professors told you what to learn 2) Political Engaged Radicals – both challenged convention, but were different.
The radicals had short hair. The radicals had an impact of their own. The ‘New
Left’ emerged from the student radicals in the 1960s. They stayed in university,
and gained control in the governing councils
Cohort of very affluent children grew up, forced to stay in school, and
universities were built for them. There was huge enrollment for university.
University is the seedbed for a lot of the counter culture. Baby boom and
counter culture came hand in hand
o Low income and rural people did not take part in counter culture. It was more for the
urban people, urban affluence.
o Another contributor was growth of popular culture
Popular music reached out and contacted everyone. Mass media was extremely
powerful, but it did not exist until the late 1960s. It was because of the
consuming power of teenagers
o Another influence was the US civil rights movement
Black people who were resisting long standing racism are inspiring white
people. Civil rights movements inspired student organizations. They modeled
some of their protests along the civil rights protests
o Environmentalism was growing
Turn people against industry and modernity
o Some historians tended to see this as a fleeting experience. A lot of historians do not
agree with this. There were cultural changes that happened because of this. Lack of
formality in dress and speech changed in the 60s. Photographs of university show that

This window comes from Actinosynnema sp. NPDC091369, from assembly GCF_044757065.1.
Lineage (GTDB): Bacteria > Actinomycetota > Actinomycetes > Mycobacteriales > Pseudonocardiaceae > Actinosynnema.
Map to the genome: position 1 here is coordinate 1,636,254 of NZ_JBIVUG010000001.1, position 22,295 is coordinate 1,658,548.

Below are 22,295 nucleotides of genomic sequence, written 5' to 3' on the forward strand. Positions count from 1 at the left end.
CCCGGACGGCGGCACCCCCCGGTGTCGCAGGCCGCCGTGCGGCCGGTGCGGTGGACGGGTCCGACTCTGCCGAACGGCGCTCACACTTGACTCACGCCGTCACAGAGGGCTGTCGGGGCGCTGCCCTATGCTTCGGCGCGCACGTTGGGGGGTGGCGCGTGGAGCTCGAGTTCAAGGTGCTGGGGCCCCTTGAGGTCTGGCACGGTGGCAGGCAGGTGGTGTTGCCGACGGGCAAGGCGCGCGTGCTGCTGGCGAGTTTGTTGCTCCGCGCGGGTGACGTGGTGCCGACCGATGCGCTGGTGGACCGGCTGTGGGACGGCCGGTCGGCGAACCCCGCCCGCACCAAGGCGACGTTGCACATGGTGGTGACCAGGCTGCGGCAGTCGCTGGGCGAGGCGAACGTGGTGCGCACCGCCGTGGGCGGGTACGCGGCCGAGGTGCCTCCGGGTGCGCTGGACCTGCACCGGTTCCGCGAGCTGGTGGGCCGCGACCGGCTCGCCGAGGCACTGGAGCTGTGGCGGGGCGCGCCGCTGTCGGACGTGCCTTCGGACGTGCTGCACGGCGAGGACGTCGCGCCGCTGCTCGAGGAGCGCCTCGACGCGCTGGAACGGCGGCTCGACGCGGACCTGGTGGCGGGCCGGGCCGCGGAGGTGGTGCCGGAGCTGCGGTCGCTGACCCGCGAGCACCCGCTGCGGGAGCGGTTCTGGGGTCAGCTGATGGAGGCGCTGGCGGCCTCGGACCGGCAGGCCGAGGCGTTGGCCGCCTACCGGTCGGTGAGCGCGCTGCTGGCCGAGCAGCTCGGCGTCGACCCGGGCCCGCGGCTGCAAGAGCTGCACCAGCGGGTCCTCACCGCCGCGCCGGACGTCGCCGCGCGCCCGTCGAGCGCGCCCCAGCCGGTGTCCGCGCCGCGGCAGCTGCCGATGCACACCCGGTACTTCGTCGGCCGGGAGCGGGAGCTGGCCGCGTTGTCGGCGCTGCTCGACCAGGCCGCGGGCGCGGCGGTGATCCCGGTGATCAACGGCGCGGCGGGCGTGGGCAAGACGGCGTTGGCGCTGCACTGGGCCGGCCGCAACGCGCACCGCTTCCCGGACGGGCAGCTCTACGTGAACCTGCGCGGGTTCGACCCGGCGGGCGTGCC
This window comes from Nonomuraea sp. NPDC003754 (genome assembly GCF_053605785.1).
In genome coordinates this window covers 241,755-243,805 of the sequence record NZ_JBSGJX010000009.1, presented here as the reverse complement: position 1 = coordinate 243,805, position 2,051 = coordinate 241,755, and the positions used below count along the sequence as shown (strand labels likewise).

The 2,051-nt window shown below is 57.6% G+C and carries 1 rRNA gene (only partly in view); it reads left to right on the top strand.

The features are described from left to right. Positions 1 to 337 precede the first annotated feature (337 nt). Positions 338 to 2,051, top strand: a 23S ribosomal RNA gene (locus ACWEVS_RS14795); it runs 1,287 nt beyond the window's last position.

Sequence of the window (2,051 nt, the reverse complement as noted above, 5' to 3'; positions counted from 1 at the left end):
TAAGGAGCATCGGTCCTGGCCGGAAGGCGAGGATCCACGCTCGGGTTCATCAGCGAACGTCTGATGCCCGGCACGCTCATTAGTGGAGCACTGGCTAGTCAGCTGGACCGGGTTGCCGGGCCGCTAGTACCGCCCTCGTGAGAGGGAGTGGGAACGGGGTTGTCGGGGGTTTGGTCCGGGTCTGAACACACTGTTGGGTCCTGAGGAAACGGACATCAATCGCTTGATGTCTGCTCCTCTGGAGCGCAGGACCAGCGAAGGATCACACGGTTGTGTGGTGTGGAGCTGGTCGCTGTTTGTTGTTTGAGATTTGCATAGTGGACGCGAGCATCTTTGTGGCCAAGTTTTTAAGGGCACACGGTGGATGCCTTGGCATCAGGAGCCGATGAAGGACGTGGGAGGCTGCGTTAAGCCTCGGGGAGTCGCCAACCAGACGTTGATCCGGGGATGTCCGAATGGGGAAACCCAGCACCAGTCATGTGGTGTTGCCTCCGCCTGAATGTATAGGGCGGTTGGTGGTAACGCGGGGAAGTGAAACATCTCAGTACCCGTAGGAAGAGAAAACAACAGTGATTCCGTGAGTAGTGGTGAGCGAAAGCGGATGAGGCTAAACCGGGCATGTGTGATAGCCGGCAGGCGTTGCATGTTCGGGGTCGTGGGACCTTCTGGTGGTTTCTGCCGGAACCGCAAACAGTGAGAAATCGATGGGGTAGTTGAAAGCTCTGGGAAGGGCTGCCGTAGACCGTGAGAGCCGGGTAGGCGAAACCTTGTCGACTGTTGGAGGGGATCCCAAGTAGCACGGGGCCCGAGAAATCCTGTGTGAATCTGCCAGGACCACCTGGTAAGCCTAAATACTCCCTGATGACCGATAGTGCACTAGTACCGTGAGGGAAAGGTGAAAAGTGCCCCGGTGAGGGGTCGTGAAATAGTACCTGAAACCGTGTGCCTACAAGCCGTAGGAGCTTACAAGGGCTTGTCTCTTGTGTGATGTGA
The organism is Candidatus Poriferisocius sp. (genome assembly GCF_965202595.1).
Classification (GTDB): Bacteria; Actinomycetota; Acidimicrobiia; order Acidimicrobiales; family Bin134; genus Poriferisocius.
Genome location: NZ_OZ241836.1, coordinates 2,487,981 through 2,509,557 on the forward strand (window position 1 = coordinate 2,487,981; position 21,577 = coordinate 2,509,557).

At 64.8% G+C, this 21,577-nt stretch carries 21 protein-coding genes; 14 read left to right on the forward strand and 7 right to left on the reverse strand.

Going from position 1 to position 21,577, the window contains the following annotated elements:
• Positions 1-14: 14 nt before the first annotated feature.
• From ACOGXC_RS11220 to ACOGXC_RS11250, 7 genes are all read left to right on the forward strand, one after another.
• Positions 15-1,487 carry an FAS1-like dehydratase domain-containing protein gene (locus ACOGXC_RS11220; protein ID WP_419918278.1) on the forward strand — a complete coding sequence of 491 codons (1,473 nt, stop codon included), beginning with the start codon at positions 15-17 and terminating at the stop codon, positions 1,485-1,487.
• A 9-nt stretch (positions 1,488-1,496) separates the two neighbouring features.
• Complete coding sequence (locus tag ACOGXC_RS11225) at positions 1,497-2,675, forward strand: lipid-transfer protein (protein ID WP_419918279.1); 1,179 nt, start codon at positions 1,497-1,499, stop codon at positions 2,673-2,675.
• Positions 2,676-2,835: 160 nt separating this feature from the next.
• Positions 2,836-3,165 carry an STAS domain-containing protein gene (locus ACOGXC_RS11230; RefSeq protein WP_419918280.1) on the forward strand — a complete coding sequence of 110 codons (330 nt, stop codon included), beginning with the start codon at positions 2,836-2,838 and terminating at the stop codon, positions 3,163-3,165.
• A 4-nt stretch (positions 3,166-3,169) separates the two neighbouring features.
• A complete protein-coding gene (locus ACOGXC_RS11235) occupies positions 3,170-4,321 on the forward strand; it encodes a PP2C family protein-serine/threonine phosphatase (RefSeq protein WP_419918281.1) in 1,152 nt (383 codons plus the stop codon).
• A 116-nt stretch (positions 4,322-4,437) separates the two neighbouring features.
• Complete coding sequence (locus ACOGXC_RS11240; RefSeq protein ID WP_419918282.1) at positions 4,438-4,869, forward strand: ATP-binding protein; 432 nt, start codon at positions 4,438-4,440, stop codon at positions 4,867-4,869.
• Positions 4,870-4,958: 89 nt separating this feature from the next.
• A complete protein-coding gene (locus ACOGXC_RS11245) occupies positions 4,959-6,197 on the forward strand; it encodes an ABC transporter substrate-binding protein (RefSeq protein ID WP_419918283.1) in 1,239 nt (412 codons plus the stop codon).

people were changing. Before the 60’s, everyone was properly dressed and everyone was
formal. All of a sudden, everyone was a slob in the 60s.
There was a sudden transformation that basically changed. Even in other social
situations such as teachers in public school referred to them by their first name.
A lot of young people speak to old people by their first name.
These are small trivial things, but reflect a permanent change during this time
o Perspectives changed, such as the 60s changed the perspective of founding in Canada.
Cultural studies rose through the 60s.
This is another way that had a lasting impact
One place that is evident was the Student Representatives. Robarts library was
built as a research library, however no it has been changed to a public library
Students protested this – elitism – and had won. Undergraduates can now check
out books in the stacks
o In the 1950s, there were some people who were beginning to get concerned about
Canada’s relation with the states in a cultural and economic point of view
o It was conservative. Anti-Americans in the 1950s were conservatives. They thought
Canada should still have their ties with British instead of America. They believed they
did not need to buy manufactured products for children to play with
o By the late 60’s this began to change. The main external event was the American
intervention in the Vietnam war
Canada had stood with the US all through the Cold War (ie. Korean War).
However, the Vietnam War went too far. Many Canadian people did not think
that they were doing the right thing to participate so much in the Vietnam war.
Prime Minister Pearson publically spoke against the American bombing in